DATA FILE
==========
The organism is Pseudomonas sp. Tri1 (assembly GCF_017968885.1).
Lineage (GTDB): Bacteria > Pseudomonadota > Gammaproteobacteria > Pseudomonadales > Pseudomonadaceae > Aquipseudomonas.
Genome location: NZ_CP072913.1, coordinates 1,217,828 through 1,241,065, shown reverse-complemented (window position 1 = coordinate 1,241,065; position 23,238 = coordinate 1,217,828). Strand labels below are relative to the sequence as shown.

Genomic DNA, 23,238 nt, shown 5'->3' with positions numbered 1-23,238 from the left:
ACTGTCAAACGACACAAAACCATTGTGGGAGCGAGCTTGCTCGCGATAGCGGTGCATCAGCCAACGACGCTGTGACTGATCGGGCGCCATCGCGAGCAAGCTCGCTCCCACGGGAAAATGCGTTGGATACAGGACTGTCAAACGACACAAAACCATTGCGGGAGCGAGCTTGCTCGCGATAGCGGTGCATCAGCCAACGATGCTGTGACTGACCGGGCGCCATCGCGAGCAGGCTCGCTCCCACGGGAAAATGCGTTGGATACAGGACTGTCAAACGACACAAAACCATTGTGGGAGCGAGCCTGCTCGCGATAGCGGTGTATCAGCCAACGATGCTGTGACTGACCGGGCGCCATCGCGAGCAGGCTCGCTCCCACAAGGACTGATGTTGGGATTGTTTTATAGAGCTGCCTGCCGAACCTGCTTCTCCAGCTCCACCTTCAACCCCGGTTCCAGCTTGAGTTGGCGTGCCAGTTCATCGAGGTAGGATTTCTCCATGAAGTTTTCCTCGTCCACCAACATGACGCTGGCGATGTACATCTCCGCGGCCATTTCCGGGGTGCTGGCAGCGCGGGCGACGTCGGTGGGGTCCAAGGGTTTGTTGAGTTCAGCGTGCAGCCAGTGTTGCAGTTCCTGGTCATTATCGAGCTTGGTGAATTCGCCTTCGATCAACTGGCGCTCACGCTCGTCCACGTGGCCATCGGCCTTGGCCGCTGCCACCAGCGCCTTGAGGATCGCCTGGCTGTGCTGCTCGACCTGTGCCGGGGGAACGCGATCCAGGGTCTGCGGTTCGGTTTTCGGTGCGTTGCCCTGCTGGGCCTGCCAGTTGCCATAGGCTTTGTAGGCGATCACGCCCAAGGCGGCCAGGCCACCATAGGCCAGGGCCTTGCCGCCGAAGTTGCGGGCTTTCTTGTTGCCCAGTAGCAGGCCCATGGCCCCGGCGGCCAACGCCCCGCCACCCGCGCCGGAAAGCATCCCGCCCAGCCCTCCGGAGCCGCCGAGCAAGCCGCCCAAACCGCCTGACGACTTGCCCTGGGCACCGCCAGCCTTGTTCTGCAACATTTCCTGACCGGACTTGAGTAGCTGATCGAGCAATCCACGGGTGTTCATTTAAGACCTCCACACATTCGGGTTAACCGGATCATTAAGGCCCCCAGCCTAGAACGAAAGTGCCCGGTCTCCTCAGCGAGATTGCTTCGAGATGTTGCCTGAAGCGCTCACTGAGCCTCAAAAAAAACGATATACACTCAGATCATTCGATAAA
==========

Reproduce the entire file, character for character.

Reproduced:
The organism is Pseudomonas sp. Tri1 (assembly GCF_017968885.1).
Lineage (GTDB): Bacteria > Pseudomonadota > Gammaproteobacteria > Pseudomonadales > Pseudomonadaceae > Aquipseudomonas.
Genome location: NZ_CP072913.1, coordinates 1,217,828 through 1,241,065, shown reverse-complemented (window position 1 = coordinate 1,241,065; position 23,238 = coordinate 1,217,828). Strand labels below are relative to the sequence as shown.

Genomic DNA, 23,238 nt, shown 5'->3' with positions numbered 1-23,238 from the left:
ACTGTCAAACGACACAAAACCATTGTGGGAGCGAGCTTGCTCGCGATAGCGGTGCATCAGCCAACGACGCTGTGACTGATCGGGCGCCATCGCGAGCAAGCTCGCTCCCACGGGAAAATGCGTTGGATACAGGACTGTCAAACGACACAAAACCATTGCGGGAGCGAGCTTGCTCGCGATAGCGGTGCATCAGCCAACGATGCTGTGACTGACCGGGCGCCATCGCGAGCAGGCTCGCTCCCACGGGAAAATGCGTTGGATACAGGACTGTCAAACGACACAAAACCATTGTGGGAGCGAGCCTGCTCGCGATAGCGGTGTATCAGCCAACGATGCTGTGACTGACCGGGCGCCATCGCGAGCAGGCTCGCTCCCACAAGGACTGATGTTGGGATTGTTTTATAGAGCTGCCTGCCGAACCTGCTTCTCCAGCTCCACCTTCAACCCCGGTTCCAGCTTGAGTTGGCGTGCCAGTTCATCGAGGTAGGATTTCTCCATGAAGTTTTCCTCGTCCACCAACATGACGCTGGCGATGTACATCTCCGCGGCCATTTCCGGGGTGCTGGCAGCGCGGGCGACGTCGGTGGGGTCCAAGGGTTTGTTGAGTTCAGCGTGCAGCCAGTGTTGCAGTTCCTGGTCATTATCGAGCTTGGTGAATTCGCCTTCGATCAACTGGCGCTCACGCTCGTCCACGTGGCCATCGGCCTTGGCCGCTGCCACCAGCGCCTTGAGGATCGCCTGGCTGTGCTGCTCGACCTGTGCCGGGGGAACGCGATCCAGGGTCTGCGGTTCGGTTTTCGGTGCGTTGCCCTGCTGGGCCTGCCAGTTGCCATAGGCTTTGTAGGCGATCACGCCCAAGGCGGCCAGGCCACCATAGGCCAGGGCCTTGCCGCCGAAGTTGCGGGCTTTCTTGTTGCCCAGTAGCAGGCCCATGGCCCCGGCGGCCAACGCCCCGCCACCCGCGCCGGAAAGCATCCCGCCCAGCCCTCCGGAGCCGCCGAGCAAGCCGCCCAAACCGCCTGACGACTTGCCCTGGGCACCGCCAGCCTTGTTCTGCAACATTTCCTGACCGGACTTGAGTAGCTGATCGAGCAATCCACGGGTGTTCATTTAAGACCTCCACACATTCGGGTTAACCGGATCATTAAGGCCCCCAGCCTAGAACGAAAGTGCCCGGTCTCCTCAGCGAGATTGCTTCGAGATGTTGCCTGAAGCGCTCACTGAGCCTCAAAAAAAACGATATACACTCAGATCATTCGATAAA